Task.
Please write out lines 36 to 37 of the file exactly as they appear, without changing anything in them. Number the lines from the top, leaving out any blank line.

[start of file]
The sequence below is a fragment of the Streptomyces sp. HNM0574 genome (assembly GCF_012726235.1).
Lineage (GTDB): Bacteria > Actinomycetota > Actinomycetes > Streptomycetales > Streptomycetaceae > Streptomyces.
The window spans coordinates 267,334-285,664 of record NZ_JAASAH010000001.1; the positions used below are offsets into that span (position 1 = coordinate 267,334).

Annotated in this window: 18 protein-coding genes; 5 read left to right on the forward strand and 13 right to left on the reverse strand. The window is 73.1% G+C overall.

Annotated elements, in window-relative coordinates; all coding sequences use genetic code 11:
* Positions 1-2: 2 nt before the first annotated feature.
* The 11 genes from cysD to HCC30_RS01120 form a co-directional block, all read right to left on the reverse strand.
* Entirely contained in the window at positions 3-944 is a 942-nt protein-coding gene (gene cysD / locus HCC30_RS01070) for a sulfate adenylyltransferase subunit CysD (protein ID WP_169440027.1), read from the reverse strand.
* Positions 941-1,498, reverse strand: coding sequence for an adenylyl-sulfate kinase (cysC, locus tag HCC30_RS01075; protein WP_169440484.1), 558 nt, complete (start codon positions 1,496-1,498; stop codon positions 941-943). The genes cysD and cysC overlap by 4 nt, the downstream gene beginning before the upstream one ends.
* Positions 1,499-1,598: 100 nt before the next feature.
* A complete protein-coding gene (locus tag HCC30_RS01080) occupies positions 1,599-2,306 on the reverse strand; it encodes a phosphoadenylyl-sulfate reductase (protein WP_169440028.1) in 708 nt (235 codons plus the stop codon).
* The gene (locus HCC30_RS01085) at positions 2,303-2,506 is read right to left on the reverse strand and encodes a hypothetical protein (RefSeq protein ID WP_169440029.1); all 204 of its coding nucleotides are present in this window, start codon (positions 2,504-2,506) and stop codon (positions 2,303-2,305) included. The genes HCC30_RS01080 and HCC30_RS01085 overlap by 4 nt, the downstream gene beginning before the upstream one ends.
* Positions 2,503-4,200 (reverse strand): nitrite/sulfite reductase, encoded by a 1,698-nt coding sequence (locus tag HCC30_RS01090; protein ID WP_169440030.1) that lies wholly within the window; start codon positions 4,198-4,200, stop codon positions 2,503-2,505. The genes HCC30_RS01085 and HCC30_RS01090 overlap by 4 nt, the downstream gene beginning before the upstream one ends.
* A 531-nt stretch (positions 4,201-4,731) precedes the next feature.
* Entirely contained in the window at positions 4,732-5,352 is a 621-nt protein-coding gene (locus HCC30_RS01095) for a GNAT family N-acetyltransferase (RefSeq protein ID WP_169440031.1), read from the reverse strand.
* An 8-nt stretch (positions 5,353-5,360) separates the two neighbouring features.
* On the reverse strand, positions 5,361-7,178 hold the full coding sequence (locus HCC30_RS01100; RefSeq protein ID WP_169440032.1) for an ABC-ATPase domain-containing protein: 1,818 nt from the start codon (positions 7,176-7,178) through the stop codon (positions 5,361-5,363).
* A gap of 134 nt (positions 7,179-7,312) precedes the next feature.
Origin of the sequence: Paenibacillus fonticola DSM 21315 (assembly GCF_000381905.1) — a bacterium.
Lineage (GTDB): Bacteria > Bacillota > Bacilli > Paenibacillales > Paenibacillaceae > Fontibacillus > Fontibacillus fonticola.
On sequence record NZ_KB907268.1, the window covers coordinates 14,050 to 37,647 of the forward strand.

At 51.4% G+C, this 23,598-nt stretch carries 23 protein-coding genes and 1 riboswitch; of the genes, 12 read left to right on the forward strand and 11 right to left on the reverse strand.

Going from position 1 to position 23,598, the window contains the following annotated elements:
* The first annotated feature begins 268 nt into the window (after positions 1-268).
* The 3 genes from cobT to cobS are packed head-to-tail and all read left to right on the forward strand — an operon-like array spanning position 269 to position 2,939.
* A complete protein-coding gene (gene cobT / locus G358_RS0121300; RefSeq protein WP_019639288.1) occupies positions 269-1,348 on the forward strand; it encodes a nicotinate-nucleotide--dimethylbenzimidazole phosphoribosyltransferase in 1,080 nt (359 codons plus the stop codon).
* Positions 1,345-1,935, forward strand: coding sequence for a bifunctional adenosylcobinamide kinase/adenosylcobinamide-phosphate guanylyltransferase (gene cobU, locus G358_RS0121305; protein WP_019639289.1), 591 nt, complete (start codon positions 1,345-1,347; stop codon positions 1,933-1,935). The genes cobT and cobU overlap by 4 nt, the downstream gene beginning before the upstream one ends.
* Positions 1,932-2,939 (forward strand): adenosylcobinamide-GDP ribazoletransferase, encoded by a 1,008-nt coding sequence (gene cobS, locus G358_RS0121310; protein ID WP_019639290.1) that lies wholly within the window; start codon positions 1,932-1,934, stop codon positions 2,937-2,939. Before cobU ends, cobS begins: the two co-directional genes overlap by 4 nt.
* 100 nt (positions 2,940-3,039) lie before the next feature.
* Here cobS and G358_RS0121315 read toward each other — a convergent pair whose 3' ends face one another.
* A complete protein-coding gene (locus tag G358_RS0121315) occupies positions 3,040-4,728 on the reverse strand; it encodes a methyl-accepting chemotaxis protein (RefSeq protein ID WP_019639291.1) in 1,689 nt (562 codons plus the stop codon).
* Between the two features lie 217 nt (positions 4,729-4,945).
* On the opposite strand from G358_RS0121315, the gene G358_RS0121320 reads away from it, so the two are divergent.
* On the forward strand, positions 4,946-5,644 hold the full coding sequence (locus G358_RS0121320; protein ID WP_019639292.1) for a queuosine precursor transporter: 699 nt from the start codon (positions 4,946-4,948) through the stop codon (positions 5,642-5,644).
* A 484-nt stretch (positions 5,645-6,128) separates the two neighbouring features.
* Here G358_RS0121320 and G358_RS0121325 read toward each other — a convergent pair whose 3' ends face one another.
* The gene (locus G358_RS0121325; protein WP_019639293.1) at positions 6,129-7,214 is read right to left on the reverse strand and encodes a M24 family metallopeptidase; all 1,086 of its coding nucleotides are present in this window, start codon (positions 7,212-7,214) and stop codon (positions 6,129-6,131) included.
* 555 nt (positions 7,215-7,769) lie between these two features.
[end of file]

* Here G358_RS0121320 and G358_RS0121325 read toward each other — a convergent pair whose 3' ends face one another.
* The gene (locus G358_RS0121325; protein WP_019639293.1) at positions 6,129-7,214 is read right to left on the reverse strand and encodes a M24 family metallopeptidase; all 1,086 of its coding nucleotides are present in this window, start codon (positions 7,212-7,214) and stop codon (positions 6,129-6,131) included.